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On publishing “fighting words”

… and rationalizing it

by Fr. George Washburn, CA
On August 22, in post #21 on the thread titled  “Plea for an Audit; Financial Allegations” this site published a comment consisting entirely of the stated wish that certain people believed to be critical of Englewood should “go to hell.”   I sent Mark Stokoe a pretty prompt and stiff criticism of the decision to publish and the accompanying editorial comment in which he explained the rationale.  He invited me to post a reflection.  I almost didn’t bother because of the time delay and because admittedly the percentage of such dreck is probably lower on this site than elsewhere. 

But I guess I’ll try.
I am trying to focus on a single question: should this site publish something I will call religious “fighting words” on the rationale, as stated by the editor, that “everyone” needs to know about it so that “they” can deal with it “pastorally?”  
There is a popular but fairly shallow idea in circulation that “free speech” in the United States is a universal and virtually absolute right.  One supposedly gets to say anything one wants wherever and whenever one wants, and it is some sort of vile and enslaving interference with man’s God-given and fundamental freedoms to suggest otherwise.  
While speech in our society is awfully “free” in at least one sense of the word, there is a well known exception in public policy debates for a kind of speech known as “fighting words.”   This is legal shorthand for the kind of communication whose content value is so abysmally low, and whose violence-inciting potential is so high, that a free society will still ban the “speech” because experience teaches that irresponsible people use it to cause damage out of all proportion to any possible good that might accrue from their words.    One of the legion of reported court cases that explain and apply this concept is called In re Alejandro G. and can be read at under the citation 37 Cal. App. 4th 44.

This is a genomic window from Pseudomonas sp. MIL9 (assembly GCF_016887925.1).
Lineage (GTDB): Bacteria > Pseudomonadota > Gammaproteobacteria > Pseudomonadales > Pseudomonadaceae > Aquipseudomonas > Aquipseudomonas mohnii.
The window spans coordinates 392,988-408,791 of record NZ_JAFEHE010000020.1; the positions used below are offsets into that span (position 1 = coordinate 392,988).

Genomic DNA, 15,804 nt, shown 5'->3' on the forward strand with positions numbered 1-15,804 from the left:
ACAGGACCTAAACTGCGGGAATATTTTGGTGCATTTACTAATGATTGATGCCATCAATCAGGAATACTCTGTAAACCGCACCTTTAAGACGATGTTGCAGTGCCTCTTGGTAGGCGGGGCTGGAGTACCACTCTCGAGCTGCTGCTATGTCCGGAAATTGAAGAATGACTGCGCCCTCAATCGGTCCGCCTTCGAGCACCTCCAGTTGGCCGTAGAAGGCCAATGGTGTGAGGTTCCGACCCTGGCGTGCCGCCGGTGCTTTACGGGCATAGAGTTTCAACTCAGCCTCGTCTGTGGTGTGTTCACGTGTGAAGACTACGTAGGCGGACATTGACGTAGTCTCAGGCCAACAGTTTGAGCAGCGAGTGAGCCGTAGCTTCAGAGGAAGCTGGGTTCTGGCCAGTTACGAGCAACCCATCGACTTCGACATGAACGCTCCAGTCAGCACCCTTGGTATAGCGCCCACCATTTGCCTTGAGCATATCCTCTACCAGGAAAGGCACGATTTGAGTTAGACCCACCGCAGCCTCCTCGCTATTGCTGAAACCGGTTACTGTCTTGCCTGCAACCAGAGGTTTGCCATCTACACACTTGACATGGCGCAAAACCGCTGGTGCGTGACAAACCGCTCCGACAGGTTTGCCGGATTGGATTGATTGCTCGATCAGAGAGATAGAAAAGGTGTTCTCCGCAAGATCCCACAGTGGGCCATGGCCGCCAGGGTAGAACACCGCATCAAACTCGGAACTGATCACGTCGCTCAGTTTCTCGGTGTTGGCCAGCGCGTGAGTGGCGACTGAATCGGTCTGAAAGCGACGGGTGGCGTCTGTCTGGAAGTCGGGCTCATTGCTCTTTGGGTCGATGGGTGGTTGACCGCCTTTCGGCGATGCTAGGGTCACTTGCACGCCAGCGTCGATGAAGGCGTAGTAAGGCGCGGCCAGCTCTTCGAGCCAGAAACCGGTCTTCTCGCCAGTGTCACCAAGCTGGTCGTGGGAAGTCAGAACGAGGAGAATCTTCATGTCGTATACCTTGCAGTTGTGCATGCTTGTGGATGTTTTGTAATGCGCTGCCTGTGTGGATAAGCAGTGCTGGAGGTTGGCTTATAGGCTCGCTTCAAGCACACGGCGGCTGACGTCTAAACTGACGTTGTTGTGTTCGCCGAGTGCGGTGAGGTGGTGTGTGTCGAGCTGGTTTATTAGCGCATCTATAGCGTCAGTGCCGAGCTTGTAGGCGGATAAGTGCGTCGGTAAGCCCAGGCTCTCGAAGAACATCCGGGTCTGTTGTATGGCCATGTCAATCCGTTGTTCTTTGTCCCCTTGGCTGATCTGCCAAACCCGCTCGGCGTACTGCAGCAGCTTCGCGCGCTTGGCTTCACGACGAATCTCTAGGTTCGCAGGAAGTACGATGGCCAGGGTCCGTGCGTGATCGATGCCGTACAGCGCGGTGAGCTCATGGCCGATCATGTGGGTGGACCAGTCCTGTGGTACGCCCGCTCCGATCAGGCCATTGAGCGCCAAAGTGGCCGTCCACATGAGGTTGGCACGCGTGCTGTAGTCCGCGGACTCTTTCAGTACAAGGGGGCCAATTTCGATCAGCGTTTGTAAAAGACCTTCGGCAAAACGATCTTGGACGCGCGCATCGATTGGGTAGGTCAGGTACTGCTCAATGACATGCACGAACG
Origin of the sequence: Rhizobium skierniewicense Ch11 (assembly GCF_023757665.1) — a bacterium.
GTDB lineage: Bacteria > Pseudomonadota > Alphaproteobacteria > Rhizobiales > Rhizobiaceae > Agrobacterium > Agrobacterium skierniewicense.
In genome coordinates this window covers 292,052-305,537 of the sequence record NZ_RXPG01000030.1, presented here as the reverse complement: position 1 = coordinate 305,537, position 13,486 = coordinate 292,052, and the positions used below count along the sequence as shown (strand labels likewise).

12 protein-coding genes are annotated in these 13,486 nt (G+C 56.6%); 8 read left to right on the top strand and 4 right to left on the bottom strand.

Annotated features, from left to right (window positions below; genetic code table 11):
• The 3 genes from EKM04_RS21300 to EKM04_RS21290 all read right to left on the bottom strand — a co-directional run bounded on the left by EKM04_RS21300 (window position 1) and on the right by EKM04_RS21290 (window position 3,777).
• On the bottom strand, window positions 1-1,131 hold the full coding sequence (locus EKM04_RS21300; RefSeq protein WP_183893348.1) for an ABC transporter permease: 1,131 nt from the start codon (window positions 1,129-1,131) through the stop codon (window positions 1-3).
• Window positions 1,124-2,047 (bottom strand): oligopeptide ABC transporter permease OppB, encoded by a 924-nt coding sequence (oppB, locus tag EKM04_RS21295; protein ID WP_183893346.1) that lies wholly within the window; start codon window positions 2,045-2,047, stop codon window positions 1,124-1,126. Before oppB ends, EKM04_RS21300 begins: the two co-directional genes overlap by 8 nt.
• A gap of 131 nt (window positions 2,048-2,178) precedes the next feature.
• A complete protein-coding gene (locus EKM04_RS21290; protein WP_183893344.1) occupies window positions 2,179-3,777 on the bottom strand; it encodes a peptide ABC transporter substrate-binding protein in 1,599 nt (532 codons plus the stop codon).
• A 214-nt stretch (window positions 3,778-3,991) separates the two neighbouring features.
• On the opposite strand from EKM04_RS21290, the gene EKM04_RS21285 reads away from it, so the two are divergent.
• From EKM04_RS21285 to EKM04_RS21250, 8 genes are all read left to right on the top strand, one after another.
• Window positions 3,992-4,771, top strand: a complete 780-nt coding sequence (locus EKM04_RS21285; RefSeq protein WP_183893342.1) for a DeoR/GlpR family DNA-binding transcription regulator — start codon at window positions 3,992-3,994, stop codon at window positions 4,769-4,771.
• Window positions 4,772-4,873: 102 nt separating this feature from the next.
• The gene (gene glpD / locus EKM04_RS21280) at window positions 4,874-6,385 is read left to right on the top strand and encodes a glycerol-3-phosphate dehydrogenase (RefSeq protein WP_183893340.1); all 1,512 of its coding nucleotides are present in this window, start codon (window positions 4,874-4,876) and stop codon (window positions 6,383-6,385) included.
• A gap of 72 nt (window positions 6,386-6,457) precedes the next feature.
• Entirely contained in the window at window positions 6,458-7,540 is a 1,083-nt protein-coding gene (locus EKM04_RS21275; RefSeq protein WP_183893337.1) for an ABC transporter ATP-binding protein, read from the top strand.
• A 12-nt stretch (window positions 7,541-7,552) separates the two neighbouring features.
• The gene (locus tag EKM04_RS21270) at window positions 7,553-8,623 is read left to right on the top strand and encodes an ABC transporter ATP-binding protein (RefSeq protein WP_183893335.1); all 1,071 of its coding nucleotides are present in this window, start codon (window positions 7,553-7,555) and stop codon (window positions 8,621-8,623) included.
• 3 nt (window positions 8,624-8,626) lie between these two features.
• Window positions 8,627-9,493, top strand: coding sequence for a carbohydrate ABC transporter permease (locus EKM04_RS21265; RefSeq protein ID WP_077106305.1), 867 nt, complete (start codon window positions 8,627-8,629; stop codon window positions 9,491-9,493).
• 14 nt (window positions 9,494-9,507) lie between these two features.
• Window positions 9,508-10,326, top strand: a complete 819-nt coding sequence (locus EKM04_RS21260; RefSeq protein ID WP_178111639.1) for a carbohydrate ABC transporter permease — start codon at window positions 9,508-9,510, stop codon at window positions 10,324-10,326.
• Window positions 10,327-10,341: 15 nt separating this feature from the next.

I believe the “go to hell” message I am “reflecting” on here is the ecclesial example of “fighting words.”   No, I don’t expect literal punches to be thrown.  I see the potential for something much worse: more division among Christians. 
I concede that even the lowest and most worthless forms of “speech” always convey some modicum of content – if nothing more than the speaker’s stupidity or lack of love, self-control or some other virtue.   But I hope you will also agree (with the best minds and policy makers our civilization has been able to produce) that there is and must be some tipping point at which whatever theoretical “value” free speech in the abstract or the actual content in question might have starts to get outweighed by the nastiness it expresses and/or encourages.
For me post # 21 is clearly far past that tipping point. What actual intellectual or spiritual value is conveyed?  None, except the writer’s spiritual poverty.    And we should recognize that the power of such words to inflame, to divide, to discourage , and to close minds is vastly greater than the theoretical “value” of “everyone” knowing such content.   
I would also like to examine (and heavily criticize) the stated rationale for publishing the anonymous person’s outburst: the supposed need for “everyone” to know so that “they” could deal with it “ pastorally.”